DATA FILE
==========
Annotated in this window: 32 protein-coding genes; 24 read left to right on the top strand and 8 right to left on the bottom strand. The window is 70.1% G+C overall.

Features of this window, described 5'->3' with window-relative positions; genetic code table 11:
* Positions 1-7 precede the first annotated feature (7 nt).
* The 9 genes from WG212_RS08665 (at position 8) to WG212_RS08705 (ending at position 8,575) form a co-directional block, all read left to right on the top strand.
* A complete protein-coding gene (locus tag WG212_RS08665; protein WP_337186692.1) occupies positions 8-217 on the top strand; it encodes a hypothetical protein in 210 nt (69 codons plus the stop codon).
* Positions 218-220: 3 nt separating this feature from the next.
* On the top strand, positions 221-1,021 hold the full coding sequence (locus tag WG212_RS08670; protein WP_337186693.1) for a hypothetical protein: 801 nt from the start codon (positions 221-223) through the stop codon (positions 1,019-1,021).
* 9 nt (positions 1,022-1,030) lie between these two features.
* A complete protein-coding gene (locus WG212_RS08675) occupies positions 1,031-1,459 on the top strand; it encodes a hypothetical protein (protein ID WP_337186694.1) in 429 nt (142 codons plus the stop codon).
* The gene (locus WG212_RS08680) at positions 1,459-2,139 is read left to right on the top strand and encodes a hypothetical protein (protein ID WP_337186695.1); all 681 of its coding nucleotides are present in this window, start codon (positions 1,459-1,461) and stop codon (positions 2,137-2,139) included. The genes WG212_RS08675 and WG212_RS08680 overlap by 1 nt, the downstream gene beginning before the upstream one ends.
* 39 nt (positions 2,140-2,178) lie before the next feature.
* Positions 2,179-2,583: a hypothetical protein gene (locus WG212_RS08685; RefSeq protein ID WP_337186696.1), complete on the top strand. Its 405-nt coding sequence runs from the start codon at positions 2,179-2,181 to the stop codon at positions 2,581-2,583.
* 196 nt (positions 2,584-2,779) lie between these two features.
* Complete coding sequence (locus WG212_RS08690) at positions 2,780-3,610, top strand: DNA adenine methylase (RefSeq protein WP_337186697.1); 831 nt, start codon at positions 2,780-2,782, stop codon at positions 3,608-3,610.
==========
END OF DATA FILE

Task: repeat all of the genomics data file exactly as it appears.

Annotated in this window: 32 protein-coding genes; 24 read left to right on the top strand and 8 right to left on the bottom strand. The window is 70.1% G+C overall.

Features of this window, described 5'->3' with window-relative positions; genetic code table 11:
* Positions 1-7 precede the first annotated feature (7 nt).
* The 9 genes from WG212_RS08665 (at position 8) to WG212_RS08705 (ending at position 8,575) form a co-directional block, all read left to right on the top strand.
* A complete protein-coding gene (locus tag WG212_RS08665; protein WP_337186692.1) occupies positions 8-217 on the top strand; it encodes a hypothetical protein in 210 nt (69 codons plus the stop codon).
* Positions 218-220: 3 nt separating this feature from the next.
* On the top strand, positions 221-1,021 hold the full coding sequence (locus tag WG212_RS08670; protein WP_337186693.1) for a hypothetical protein: 801 nt from the start codon (positions 221-223) through the stop codon (positions 1,019-1,021).
* 9 nt (positions 1,022-1,030) lie between these two features.
* A complete protein-coding gene (locus WG212_RS08675) occupies positions 1,031-1,459 on the top strand; it encodes a hypothetical protein (protein ID WP_337186694.1) in 429 nt (142 codons plus the stop codon).
* The gene (locus WG212_RS08680) at positions 1,459-2,139 is read left to right on the top strand and encodes a hypothetical protein (protein ID WP_337186695.1); all 681 of its coding nucleotides are present in this window, start codon (positions 1,459-1,461) and stop codon (positions 2,137-2,139) included. The genes WG212_RS08675 and WG212_RS08680 overlap by 1 nt, the downstream gene beginning before the upstream one ends.
* 39 nt (positions 2,140-2,178) lie before the next feature.
* Positions 2,179-2,583: a hypothetical protein gene (locus WG212_RS08685; RefSeq protein ID WP_337186696.1), complete on the top strand. Its 405-nt coding sequence runs from the start codon at positions 2,179-2,181 to the stop codon at positions 2,581-2,583.
* 196 nt (positions 2,584-2,779) lie between these two features.
* Complete coding sequence (locus WG212_RS08690) at positions 2,780-3,610, top strand: DNA adenine methylase (RefSeq protein WP_337186697.1); 831 nt, start codon at positions 2,780-2,782, stop codon at positions 3,608-3,610.